A native of Brooklyn, Keeler stood a modest 5’4” and tipped the scales at 140 pounds. Even in his day, he was slight, especially for a professional ballplayer. …


Image via Baseball Hall of Fame

More than a century after he last played, Honus Wagner is still regarded by many to be the finest shortstop who has ever played the game of baseball. An inaugural member of the Baseball Hall of Fame, he may not have gotten a chance to define the position if not for early in his career when a teammate’s dispute with their manager about a sore finger grudgingly pushed the “Flying Dutchman” to what turned out to be his destiny.

Wagner was wide-bodied, muscular and had pronounced bowlegs. During a 21-year career (1897–1917 with the Louisville Colonels and Pittsburgh Pirates, he…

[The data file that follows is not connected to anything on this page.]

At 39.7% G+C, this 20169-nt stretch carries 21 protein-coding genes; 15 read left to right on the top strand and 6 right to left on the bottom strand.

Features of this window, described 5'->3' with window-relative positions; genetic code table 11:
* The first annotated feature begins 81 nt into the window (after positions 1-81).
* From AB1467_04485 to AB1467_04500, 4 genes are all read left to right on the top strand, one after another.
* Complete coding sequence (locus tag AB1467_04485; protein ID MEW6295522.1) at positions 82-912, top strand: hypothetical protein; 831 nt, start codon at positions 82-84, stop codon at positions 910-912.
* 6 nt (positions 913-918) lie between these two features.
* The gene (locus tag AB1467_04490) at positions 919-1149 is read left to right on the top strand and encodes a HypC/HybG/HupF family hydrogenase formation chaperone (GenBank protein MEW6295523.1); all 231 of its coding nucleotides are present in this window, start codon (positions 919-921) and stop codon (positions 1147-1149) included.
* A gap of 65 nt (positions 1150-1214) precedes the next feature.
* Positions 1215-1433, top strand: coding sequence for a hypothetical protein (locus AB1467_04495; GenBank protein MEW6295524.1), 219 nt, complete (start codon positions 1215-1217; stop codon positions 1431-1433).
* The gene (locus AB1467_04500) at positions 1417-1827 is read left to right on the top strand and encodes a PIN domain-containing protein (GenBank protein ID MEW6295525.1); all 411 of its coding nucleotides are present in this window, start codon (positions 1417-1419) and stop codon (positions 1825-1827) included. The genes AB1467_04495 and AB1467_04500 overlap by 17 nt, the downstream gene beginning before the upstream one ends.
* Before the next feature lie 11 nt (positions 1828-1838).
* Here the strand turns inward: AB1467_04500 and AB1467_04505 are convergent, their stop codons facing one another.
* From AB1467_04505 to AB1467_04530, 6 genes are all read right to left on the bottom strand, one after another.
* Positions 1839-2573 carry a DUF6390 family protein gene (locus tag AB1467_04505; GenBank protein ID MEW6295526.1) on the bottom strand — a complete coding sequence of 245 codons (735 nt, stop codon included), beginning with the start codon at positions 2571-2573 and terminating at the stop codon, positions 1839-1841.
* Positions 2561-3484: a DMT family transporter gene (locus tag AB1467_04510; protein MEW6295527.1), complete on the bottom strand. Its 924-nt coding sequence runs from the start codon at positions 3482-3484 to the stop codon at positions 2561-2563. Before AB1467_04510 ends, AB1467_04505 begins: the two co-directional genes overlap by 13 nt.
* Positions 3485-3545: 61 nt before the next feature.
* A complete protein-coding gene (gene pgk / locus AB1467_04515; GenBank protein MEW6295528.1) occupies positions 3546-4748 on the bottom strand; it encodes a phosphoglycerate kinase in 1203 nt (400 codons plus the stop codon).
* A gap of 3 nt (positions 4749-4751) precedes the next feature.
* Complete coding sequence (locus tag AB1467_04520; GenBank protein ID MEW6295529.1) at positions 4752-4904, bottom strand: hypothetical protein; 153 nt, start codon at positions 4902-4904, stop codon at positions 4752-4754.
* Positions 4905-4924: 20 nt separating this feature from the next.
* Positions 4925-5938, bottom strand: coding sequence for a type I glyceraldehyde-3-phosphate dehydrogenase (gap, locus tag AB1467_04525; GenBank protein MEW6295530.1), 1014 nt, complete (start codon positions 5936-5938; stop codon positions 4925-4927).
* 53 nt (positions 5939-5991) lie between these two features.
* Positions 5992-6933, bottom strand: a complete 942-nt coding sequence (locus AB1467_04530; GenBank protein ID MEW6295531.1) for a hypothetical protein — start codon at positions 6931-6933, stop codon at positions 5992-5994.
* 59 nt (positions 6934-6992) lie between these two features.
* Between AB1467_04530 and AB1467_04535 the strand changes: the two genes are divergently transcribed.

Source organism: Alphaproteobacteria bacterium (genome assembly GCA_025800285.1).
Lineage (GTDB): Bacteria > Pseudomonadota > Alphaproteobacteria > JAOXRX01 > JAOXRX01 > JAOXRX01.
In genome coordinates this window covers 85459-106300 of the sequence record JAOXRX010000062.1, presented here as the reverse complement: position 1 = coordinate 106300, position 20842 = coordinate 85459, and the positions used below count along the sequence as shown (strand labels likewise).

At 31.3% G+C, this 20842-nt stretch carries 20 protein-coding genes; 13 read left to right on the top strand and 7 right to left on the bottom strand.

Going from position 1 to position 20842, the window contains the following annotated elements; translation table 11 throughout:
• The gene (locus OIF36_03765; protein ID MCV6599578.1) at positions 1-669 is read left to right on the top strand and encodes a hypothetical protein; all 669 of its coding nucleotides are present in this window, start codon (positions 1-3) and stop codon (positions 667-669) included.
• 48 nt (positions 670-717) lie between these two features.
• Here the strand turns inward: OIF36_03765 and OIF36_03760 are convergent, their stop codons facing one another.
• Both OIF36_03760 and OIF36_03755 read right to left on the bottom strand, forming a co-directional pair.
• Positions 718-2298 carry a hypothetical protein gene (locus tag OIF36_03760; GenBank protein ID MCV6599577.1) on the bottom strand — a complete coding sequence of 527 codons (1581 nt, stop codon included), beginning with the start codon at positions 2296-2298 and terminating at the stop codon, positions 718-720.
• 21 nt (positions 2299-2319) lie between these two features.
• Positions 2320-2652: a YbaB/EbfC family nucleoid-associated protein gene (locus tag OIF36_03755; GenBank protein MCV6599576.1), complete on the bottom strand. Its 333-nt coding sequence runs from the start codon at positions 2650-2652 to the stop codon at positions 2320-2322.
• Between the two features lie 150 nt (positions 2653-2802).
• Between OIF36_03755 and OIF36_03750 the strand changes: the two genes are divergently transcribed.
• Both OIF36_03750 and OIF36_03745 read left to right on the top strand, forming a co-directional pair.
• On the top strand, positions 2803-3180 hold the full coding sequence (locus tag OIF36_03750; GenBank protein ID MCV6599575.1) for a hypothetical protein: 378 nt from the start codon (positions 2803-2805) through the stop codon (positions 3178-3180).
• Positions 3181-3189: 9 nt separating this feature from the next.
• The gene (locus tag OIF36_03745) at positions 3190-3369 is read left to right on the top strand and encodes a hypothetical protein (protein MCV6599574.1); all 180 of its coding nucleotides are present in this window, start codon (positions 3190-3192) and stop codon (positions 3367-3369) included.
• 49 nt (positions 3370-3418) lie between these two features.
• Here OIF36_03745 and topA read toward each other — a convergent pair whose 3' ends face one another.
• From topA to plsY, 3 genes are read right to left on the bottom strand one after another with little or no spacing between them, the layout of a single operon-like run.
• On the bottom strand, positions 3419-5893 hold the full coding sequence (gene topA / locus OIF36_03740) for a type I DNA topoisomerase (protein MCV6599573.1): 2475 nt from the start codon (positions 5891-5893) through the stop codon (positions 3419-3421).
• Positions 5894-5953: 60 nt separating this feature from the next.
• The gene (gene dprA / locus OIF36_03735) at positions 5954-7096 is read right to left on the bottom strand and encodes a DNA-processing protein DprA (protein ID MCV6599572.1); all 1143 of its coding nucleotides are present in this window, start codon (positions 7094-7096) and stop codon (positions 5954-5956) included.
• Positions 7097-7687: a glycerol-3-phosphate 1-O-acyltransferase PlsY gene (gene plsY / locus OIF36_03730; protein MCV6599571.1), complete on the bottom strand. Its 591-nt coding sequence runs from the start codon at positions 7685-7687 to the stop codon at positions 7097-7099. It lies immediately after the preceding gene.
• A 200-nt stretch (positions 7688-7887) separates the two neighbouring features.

Ray Dandridge (Image via Baseball Hall of Fame)

So many terrific Negro League baseball players were prevented from playing Major League Baseball because of the color barrier that wasn’t broken until 1947, and not fully torn down until many years after that. One of these great stars who was unjustly barred was third baseman Ray Dandridge. Despite being in the prime of his career when Jackie Robinson broke into the majors with the Brooklyn Dodgers, he never got a shot of his own; something he spoke out in an interview later in life after being inducted in the Baseball Hall of Fame.

The right-handed Dandridge was slight, listed…